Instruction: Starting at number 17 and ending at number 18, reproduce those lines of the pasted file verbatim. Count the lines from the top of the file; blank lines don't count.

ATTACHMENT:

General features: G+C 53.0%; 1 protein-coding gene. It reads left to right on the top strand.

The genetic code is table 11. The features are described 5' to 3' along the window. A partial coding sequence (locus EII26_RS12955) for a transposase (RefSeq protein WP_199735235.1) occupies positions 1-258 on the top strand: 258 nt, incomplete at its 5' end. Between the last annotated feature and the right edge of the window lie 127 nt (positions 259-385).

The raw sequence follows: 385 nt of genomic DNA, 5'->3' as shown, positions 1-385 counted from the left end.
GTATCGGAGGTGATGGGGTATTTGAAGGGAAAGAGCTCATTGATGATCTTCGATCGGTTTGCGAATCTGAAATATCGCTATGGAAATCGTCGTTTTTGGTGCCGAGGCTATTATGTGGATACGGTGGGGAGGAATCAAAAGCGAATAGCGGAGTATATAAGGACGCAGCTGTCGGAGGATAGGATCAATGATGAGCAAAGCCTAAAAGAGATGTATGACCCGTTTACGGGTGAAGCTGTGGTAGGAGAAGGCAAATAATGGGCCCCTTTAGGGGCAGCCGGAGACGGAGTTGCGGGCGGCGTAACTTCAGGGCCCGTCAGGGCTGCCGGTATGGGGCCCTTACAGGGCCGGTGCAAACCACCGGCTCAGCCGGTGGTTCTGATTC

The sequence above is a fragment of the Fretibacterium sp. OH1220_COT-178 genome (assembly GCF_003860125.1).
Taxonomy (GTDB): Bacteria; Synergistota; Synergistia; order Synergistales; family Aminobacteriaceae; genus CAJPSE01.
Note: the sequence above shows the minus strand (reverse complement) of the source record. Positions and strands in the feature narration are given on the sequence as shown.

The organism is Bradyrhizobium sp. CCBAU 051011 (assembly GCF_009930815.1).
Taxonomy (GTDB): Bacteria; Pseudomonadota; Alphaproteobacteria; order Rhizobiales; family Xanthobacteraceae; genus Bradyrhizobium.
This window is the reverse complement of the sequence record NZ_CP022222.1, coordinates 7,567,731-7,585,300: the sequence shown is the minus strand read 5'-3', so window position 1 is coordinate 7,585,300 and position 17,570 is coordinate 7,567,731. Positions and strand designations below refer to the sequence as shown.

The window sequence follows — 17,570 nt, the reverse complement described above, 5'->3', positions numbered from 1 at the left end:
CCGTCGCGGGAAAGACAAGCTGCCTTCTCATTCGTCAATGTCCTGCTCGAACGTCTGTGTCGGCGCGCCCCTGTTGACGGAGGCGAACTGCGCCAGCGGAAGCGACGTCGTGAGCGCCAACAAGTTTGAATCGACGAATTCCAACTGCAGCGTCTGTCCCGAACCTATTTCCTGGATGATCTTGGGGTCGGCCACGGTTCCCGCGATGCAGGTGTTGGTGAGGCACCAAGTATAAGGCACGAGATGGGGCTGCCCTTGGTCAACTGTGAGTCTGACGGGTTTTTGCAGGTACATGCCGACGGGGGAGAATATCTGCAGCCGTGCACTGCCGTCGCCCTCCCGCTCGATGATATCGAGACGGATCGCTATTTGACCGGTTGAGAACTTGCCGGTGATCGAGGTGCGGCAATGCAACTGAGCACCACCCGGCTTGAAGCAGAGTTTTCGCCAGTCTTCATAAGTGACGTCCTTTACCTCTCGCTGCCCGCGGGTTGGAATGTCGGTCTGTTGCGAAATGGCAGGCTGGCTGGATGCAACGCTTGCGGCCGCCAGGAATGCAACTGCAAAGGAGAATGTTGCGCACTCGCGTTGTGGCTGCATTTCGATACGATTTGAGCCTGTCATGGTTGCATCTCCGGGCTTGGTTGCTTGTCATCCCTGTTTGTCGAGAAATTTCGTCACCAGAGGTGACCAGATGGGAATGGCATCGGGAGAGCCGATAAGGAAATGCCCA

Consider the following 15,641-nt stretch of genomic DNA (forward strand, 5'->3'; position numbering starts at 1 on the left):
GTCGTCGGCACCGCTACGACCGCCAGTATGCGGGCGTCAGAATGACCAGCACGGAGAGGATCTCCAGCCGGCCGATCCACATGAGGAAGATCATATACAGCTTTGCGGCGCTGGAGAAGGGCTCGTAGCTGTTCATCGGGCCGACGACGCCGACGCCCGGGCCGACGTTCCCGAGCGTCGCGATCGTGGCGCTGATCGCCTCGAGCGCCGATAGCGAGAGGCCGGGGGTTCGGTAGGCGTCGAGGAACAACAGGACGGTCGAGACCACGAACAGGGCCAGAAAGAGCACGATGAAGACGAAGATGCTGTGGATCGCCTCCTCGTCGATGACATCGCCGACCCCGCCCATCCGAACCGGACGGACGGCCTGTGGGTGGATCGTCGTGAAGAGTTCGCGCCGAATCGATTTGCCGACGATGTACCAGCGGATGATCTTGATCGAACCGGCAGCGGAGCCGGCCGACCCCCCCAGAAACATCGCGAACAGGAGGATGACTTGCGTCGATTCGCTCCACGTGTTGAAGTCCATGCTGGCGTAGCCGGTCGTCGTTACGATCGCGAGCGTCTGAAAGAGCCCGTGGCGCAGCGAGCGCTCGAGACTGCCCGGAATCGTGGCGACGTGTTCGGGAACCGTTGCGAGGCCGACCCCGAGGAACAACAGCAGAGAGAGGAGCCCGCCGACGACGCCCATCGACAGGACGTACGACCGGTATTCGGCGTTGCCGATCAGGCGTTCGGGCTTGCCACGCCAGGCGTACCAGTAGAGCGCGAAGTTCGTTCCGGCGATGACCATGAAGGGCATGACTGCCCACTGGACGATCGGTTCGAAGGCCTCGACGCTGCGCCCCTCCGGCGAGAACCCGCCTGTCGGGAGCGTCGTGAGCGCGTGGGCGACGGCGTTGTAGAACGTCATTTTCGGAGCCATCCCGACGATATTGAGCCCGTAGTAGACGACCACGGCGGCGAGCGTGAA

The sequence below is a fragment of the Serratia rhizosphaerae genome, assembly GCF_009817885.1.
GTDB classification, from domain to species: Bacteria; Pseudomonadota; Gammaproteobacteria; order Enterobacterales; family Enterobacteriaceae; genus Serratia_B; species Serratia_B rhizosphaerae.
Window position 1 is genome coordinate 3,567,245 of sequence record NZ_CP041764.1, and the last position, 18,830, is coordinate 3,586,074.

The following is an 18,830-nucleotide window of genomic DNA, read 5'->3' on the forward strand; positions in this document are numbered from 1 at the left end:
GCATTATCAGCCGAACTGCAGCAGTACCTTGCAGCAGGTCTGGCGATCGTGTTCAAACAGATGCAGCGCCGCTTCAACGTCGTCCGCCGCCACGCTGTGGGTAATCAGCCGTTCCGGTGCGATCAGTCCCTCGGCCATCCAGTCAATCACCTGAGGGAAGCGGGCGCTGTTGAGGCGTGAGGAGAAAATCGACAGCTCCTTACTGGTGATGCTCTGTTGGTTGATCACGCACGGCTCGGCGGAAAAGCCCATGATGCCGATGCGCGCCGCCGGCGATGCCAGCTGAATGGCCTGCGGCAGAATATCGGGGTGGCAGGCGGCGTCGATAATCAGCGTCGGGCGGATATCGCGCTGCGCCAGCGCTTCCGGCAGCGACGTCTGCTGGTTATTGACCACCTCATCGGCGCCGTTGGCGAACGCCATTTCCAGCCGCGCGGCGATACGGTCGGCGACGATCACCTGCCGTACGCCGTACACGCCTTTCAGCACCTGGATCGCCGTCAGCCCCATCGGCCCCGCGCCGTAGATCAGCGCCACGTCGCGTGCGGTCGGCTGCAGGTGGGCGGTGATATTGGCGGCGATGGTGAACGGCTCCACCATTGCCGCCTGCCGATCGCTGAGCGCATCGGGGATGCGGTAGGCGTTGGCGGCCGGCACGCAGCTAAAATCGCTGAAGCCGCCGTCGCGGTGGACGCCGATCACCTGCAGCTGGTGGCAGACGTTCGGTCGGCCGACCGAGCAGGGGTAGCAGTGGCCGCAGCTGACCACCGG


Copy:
Window position 1 is genome coordinate 3,567,245 of sequence record NZ_CP041764.1, and the last position, 18,830, is coordinate 3,586,074.

The following is an 18,830-nucleotide window of genomic DNA, read 5'->3' on the forward strand; positions in this document are numbered from 1 at the left end: